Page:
It’s an unfortunate reality for anyone convicted of marijuana possession or any other drug offense in Ohio that the consequences include losing your driver’s license for at least six months. A drug-related driver’s license suspension can last for up to 5 years.
A drug conviction — even for something relatively minor like pot possession — already can have a lot of negative impacts on a person’s life. A lot of employers won’t hire someone with a record that includes a drug offense, and a drug conviction will kill most people’s chances at getting a college degree since you can’t get federal financial aid such as grants and student loans once you have one on your record.
When you add a driver’s license suspension into the mix, that further damages a person’s chance of putting his or her life together after getting convicted for marijuana possession. All of that can happen just because of a one-time lapse in judgment.
The driver’s license suspension for a drug conviction is something that’s mandated by the federal government. Basically, the federal government says that if Ohio wants money from the federal government to maintain highways, it has to have a law on the books requiring a minimum six-month driver’s license suspension or revocation for any drug violation. Without such a law, Ohio would lose 8 percent of its federal highway funding.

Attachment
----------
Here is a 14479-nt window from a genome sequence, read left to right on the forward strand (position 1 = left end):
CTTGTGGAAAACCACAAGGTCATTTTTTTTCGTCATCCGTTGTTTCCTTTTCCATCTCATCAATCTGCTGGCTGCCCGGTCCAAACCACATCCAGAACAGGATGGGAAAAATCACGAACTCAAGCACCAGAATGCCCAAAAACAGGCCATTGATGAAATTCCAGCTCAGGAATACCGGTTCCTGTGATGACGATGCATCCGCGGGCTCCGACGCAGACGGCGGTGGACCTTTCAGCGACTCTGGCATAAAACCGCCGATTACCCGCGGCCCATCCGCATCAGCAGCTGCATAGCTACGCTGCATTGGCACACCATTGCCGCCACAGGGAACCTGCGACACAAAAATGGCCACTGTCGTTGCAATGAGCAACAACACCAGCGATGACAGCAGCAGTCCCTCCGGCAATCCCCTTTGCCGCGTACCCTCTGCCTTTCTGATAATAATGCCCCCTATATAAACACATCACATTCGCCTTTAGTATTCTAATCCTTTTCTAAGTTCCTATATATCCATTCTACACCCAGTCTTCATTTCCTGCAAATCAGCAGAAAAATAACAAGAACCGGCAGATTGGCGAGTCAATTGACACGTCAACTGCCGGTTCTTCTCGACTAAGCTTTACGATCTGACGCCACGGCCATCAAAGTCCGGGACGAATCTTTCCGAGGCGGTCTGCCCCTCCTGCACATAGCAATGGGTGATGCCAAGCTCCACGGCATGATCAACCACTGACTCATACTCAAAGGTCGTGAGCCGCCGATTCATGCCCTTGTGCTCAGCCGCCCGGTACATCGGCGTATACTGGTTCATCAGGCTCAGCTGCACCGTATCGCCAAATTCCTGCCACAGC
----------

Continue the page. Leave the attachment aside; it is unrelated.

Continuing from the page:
However, some Ohio lawmakers want the state to be able to opt out of the driver’s license suspension requirement. State Sen. Bill Seitz, a Cincinnati Republican, introduced a resolution saying that the General Assembly and the Governor are opposed to the enactment and enforcement of the driver’s license suspension law.
The resolution says that the requirement for a driver’s license suspension is burdensome on state resources and creates unnecessary bureaucracy, and that states should be allowed to decide for themselves whether to grant or revoke driving privileges that are issued by the state. Additionally, Sen. Seitz said in a press release that the state shouldn’t be suspending someone’s driver’s license for an offense that doesn’t actually relate to the person’s driving.
The resolution wouldn’t actually change the law by itself, but it would put the federal government on notice and allow Ohio to start the process of repealing the driver’s suspension requirement — and removing the potential for a punishment that doesn’t fit the crime and acts as a barrier to people becoming productive citizens once they complete their sentences after conviction.
The resolution passed in the state Senate in early December, but didn’t clear the House Police and Legislative Oversight Committee before the session ended for the year. Hopefully, Seitz will try again in 2015.